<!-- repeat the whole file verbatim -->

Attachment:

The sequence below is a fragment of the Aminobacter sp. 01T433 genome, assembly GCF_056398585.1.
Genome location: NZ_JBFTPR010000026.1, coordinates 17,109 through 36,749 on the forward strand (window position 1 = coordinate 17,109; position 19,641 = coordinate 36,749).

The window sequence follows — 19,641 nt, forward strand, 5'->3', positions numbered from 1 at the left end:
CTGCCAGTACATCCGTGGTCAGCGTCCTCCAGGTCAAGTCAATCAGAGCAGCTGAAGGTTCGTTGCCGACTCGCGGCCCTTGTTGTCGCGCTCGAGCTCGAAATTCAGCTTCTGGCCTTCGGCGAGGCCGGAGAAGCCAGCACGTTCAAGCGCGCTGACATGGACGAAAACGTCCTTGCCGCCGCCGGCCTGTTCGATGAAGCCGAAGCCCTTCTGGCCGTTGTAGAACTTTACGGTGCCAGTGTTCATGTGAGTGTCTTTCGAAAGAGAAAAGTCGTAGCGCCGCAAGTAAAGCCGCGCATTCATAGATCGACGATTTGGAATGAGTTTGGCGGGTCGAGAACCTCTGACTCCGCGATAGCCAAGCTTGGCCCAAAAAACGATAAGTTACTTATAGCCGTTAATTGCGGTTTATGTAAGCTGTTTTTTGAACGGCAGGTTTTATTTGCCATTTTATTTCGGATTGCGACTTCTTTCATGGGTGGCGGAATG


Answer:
The sequence below is a fragment of the Aminobacter sp. 01T433 genome, assembly GCF_056398585.1.
Genome location: NZ_JBFTPR010000026.1, coordinates 17,109 through 36,749 on the forward strand (window position 1 = coordinate 17,109; position 19,641 = coordinate 36,749).

The window sequence follows — 19,641 nt, forward strand, 5'->3', positions numbered from 1 at the left end:
CTGCCAGTACATCCGTGGTCAGCGTCCTCCAGGTCAAGTCAATCAGAGCAGCTGAAGGTTCGTTGCCGACTCGCGGCCCTTGTTGTCGCGCTCGAGCTCGAAATTCAGCTTCTGGCCTTCGGCGAGGCCGGAGAAGCCAGCACGTTCAAGCGCGCTGACATGGACGAAAACGTCCTTGCCGCCGCCGGCCTGTTCGATGAAGCCGAAGCCCTTCTGGCCGTTGTAGAACTTTACGGTGCCAGTGTTCATGTGAGTGTCTTTCGAAAGAGAAAAGTCGTAGCGCCGCAAGTAAAGCCGCGCATTCATAGATCGACGATTTGGAATGAGTTTGGCGGGTCGAGAACCTCTGACTCCGCGATAGCCAAGCTTGGCCCAAAAAACGATAAGTTACTTATAGCCGTTAATTGCGGTTTATGTAAGCTGTTTTTTGAACGGCAGGTTTTATTTGCCATTTTATTTCGGATTGCGACTTCTTTCATGGGTGGCGGAATG